Since the statue genocide began almost two years ago, numerous activities that I used to enjoy have been ruined. I used to love exploring Boston and its suburbs, photographing buildings and landmarks. I used to love trains and buses, both as a mode of transit and as a cool thing to learn about and photograph in and of themselves. I used to love sports, particularly the Bruins, and frequently attended their games and practices.
However, now that Boston has become a city without my statue of Christopher Columbus in it, I do not love Boston anymore. I no longer get much pleasure from exploring or photographing it, nor do I really enjoy rooting for Boston’s sports teams. Whenever I think “Boston,” the fact that there is no Christopher Columbus anymore is front and center.
The same concept applies to almost all cities and states in the U.S., and many foreign countries as well. The fact that places do not have the statues and monuments that they are supposed to have, and therefore are ruined, significantly negatively impacts my ability to enjoy my former hobbies and interests.
I have struggled to figure out what to do about this. I have unfollowed some athletes, organizations, and photographers on social media either because they specifically expressed support for anti-statue ideology, or because I found their content to be particularly painful. But I am still following many social media accounts that are related to Boston, photography, public transportation, and/or sports, and seeing posts on these topics causes a variety of different emotions.
Yesterday, I saw a post about the Route 71 and 73 buses that go through Cambridge and Watertown. What is unique about these buses is that they are connected to overhead wires that power them as they make their way through the streets, as opposed to using diesel or gas. Sadly, this past weekend marks the end of these buses’ lives. Due to a major road construction project, they are being taken out of service and will eventually be replaced with more high-tech buses. A train and bus enthusiast that I follow on Instagram took a trip on one of these buses over the weekend and posted photos and videos documenting the journey.
Seeing these images, I thought to myself, “I should have done that!” The old me, in fact, probably would have done that. An old-fashioned bus line is exactly the type of thing that the old me was into. The old me would have wanted to experience that and document it as a part of Boston history. I felt bad that I didn’t ride and document the bus this weekend; I felt that it was something I should do.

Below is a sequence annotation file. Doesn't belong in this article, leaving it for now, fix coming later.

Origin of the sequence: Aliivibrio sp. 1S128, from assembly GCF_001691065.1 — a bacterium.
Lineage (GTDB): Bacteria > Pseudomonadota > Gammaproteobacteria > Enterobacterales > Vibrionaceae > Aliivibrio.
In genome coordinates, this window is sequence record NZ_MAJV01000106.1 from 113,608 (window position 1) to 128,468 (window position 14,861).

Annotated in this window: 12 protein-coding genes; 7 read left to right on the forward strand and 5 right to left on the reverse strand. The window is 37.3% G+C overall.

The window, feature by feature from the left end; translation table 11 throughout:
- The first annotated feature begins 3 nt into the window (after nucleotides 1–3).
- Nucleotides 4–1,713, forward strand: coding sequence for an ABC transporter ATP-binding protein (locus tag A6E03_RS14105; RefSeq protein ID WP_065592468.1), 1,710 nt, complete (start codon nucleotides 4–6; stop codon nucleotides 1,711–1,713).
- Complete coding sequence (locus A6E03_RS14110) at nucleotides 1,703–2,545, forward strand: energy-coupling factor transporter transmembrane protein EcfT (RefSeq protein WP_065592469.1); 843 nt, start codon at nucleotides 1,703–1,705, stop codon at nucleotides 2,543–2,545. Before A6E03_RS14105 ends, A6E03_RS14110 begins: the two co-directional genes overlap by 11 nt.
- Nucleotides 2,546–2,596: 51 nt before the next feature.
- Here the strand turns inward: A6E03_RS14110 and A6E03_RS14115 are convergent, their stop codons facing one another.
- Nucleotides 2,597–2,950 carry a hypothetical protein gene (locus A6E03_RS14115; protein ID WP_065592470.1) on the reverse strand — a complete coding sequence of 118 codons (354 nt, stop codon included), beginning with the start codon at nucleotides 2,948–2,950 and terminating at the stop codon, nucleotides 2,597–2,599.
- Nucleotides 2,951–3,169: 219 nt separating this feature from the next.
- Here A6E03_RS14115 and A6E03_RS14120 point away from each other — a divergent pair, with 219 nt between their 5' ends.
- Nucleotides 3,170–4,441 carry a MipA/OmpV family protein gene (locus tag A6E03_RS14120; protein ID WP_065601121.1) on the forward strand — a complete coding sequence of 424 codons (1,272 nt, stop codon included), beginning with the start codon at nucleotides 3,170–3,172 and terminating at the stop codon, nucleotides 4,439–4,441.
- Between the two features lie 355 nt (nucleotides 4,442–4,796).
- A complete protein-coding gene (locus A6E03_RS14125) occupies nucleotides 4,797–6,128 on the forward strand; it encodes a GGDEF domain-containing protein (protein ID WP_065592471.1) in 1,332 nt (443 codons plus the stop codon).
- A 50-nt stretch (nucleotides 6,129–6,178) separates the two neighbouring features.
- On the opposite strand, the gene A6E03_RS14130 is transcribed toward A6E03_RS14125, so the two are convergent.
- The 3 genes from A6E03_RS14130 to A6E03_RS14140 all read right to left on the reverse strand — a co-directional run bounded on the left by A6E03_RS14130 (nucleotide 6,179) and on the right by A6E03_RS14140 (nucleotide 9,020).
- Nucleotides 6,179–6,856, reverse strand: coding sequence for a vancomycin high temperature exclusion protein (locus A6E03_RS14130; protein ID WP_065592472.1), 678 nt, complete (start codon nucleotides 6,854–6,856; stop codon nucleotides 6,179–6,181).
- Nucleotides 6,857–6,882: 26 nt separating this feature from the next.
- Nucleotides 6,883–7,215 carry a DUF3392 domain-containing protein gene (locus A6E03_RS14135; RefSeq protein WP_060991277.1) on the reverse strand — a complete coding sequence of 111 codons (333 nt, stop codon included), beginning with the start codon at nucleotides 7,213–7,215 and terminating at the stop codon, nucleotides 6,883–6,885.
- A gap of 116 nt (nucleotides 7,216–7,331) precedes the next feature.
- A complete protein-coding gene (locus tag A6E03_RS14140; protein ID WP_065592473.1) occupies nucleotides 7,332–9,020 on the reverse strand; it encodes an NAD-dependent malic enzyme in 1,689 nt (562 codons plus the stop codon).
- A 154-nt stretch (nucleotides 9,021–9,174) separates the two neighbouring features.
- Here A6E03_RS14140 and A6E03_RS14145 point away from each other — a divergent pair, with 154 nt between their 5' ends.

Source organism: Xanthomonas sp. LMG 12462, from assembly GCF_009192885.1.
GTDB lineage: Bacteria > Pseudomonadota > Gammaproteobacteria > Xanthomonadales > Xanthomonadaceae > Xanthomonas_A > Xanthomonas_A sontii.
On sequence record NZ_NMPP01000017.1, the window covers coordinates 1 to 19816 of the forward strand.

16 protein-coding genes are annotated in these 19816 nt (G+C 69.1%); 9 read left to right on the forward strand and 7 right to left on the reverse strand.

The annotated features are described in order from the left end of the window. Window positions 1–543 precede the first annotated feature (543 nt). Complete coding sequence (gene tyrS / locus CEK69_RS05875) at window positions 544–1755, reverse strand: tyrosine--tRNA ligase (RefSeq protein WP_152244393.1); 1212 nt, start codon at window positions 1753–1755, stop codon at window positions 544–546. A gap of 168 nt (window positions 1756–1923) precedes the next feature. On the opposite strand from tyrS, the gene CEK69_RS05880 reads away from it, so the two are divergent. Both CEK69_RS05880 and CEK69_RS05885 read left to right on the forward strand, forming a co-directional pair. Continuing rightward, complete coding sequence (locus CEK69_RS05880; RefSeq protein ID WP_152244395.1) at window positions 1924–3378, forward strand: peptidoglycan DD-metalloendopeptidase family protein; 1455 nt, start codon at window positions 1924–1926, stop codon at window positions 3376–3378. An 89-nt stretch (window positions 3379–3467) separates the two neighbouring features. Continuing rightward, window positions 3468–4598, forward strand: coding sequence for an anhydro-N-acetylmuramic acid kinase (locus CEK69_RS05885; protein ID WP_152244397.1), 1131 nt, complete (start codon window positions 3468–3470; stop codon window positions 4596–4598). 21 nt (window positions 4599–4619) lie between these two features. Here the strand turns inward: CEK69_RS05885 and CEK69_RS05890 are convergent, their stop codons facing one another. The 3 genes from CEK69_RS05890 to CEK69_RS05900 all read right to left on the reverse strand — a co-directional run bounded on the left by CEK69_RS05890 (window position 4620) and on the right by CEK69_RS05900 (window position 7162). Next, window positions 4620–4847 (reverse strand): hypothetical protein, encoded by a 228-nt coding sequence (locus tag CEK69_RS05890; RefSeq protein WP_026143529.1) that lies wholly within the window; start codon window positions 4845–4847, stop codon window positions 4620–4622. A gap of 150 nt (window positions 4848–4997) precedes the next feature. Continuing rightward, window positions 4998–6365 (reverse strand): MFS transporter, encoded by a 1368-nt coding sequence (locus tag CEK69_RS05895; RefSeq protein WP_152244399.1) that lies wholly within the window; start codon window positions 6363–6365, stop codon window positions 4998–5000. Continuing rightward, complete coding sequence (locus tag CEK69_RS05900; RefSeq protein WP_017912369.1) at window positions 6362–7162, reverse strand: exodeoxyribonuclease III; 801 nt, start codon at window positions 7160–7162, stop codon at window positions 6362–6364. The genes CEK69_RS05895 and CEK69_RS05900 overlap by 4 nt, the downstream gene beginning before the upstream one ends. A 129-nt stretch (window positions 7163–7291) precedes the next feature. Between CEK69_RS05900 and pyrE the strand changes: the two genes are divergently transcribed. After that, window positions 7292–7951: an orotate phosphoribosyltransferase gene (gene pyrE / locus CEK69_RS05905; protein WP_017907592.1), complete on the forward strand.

But then I had an epiphany. Riding the 71 or 73 bus is something that I would have done in a parallel universe, or an alternate reality. An alternate reality in which the statue genocide hadn’t happened. But unfortunately, the statue genocide did happen. I don’t live in a parallel universe; I live in this one. And in this universe, my priority is defending, honoring, and glorifying the historical figures who are under relentless, brutal attack. Each person has only a finite amount of time and energy, and given the horrific things that happened, my time and energy are best spent celebrating historical figures through art, poetry, and writing.
Thinking about it that way, I am able to find some semblance of peace with regards to the activities that I used to do and the things that I used to be into. These are things that the version of me that exists in a parallel universe would do, but this version of me doesn’t do. Given what happened in this universe, these activities aren’t the most meaningful use of my time and energy.
I don’t mean to imply that the statue genocide was even remotely good in any way, shape, or form, but at least it has narrowed down my interests to a manageable amount. Before, there were so many hobbies and activities that interested me that I was constantly frustrated that I didn’t have enough time and energy to do them all. There was no way I could learn about all the topics that I wanted to learn about, no way I could explore all the places that I wanted to explore, and no way I could attend all the events that I wanted to attend. I lived in a constant state of exhaustion, time pressure, and overwhelm. For a while, the pandemic cut down on the amount of activities that were available, which was hugely beneficial for me (I know that sounds like a weird thing to say about a pandemic, but it’s true). The statue genocide, as horrific, unjust, and immoral as it has been, has given me clarity on my priorities in life, and on which activities are the best uses of my time and energy.
I have gone through an unimaginable amount of pain over the past two years. What happened is not okay, and I will never feel that it is. But slowly, very slowly, I am adjusting to the fact that this version of the universe differs from the version I expected and imagined, and my hobbies and interests differ as well.